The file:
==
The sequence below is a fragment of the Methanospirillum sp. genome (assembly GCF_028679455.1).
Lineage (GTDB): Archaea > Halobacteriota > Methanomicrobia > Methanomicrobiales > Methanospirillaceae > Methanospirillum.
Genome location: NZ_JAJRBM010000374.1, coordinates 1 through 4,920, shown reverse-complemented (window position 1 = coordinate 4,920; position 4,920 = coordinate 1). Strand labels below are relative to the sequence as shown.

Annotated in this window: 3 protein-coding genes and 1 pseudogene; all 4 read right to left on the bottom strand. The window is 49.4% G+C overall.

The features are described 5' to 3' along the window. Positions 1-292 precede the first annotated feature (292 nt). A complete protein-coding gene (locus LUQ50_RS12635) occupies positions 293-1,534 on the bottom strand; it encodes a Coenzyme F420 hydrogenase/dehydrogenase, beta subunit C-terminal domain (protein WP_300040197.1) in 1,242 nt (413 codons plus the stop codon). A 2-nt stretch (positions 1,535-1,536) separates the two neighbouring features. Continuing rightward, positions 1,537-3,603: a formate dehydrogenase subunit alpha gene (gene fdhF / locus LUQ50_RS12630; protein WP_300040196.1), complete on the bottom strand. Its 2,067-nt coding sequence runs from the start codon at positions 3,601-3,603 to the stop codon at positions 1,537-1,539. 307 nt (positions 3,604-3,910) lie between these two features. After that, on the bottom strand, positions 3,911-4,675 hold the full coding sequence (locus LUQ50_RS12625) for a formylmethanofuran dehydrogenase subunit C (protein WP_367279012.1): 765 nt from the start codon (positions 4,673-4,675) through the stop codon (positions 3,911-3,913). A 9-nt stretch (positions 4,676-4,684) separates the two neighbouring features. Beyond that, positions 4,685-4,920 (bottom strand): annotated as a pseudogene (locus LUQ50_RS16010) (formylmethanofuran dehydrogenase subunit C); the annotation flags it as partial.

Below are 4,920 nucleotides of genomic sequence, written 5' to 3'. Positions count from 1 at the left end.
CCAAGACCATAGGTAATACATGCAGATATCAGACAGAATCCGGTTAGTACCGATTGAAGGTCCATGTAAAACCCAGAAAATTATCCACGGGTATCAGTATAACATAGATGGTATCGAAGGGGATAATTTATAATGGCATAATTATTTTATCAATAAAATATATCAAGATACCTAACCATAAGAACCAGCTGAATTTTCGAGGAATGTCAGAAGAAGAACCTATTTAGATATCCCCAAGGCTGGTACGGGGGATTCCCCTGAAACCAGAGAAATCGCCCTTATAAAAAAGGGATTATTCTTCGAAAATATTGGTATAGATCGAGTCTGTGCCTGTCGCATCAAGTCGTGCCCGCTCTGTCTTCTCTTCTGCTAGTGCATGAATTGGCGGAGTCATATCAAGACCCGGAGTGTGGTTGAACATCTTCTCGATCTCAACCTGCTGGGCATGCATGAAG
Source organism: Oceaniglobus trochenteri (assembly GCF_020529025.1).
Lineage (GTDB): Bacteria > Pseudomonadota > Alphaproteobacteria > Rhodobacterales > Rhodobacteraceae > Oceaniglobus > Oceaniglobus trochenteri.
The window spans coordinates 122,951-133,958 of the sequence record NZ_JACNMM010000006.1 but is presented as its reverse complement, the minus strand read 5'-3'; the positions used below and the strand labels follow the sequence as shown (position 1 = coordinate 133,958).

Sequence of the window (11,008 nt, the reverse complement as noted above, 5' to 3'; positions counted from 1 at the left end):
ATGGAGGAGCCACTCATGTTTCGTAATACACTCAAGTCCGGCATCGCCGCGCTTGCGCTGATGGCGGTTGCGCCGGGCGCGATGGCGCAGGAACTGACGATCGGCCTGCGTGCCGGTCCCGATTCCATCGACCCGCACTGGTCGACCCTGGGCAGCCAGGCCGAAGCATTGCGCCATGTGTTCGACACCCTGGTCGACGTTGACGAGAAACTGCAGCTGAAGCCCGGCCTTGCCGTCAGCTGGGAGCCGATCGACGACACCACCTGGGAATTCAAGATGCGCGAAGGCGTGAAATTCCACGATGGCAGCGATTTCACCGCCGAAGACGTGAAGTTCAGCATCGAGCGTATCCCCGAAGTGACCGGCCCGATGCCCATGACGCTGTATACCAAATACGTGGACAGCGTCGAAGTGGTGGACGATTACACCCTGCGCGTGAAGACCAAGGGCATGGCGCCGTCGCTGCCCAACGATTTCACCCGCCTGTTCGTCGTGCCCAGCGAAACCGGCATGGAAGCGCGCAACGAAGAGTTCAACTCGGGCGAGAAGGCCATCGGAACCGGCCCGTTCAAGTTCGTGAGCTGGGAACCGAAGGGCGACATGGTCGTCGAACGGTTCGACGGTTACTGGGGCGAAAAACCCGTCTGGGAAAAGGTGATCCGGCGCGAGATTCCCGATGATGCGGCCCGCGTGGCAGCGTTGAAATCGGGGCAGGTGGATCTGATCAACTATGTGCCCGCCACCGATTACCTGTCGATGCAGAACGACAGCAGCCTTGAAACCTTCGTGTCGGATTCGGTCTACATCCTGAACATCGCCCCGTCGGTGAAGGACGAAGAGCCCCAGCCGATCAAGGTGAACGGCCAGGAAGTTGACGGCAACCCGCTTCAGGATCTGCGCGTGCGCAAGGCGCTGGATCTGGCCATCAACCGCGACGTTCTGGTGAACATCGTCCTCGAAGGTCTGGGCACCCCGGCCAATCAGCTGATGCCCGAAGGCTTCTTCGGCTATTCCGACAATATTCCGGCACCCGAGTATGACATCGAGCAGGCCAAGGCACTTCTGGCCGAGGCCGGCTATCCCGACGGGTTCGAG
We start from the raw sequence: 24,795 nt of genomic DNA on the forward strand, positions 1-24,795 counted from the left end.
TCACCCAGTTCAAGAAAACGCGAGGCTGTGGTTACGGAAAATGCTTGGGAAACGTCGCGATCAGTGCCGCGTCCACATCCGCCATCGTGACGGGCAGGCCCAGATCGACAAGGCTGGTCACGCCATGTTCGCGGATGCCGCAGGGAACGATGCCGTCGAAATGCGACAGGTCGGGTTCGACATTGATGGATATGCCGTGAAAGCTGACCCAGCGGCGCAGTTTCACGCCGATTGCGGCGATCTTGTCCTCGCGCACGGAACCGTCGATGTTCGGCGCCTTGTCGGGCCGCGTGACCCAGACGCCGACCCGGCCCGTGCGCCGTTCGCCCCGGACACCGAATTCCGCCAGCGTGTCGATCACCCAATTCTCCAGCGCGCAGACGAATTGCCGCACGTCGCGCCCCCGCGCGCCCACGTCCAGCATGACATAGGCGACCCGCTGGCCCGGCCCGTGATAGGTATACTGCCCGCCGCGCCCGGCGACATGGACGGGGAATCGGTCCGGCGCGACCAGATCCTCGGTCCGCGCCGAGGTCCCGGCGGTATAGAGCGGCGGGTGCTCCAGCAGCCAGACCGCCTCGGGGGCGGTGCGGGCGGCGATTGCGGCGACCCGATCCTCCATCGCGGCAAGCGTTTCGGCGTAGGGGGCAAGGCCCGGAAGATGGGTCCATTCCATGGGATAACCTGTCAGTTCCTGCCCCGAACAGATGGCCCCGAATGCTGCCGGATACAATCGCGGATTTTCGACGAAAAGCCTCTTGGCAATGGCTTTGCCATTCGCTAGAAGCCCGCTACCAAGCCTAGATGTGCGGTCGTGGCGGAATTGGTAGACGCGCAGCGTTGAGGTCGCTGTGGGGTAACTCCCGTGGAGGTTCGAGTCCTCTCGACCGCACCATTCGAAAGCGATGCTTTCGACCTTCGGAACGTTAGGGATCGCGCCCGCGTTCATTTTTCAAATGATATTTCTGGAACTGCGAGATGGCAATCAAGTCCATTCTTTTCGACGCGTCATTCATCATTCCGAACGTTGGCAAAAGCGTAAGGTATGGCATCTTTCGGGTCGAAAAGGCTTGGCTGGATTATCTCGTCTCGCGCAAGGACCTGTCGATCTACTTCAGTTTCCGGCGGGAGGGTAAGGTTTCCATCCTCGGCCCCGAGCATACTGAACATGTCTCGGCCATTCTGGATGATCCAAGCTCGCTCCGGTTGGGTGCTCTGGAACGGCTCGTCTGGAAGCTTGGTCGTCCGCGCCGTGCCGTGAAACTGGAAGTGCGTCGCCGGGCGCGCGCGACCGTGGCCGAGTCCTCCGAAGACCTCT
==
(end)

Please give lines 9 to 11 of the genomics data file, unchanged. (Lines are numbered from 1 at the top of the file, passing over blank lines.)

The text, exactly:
Lineage (GTDB): Bacteria > Pseudomonadota > Alphaproteobacteria > Rhodobacterales > Rhodobacteraceae > Oceaniglobus > Oceaniglobus trochenteri.
The window spans coordinates 122,951-133,958 of the sequence record NZ_JACNMM010000006.1 but is presented as its reverse complement, the minus strand read 5'-3'; the positions used below and the strand labels follow the sequence as shown (position 1 = coordinate 133,958).

Sequence of the window (11,008 nt, the reverse complement as noted above, 5' to 3'; positions counted from 1 at the left end):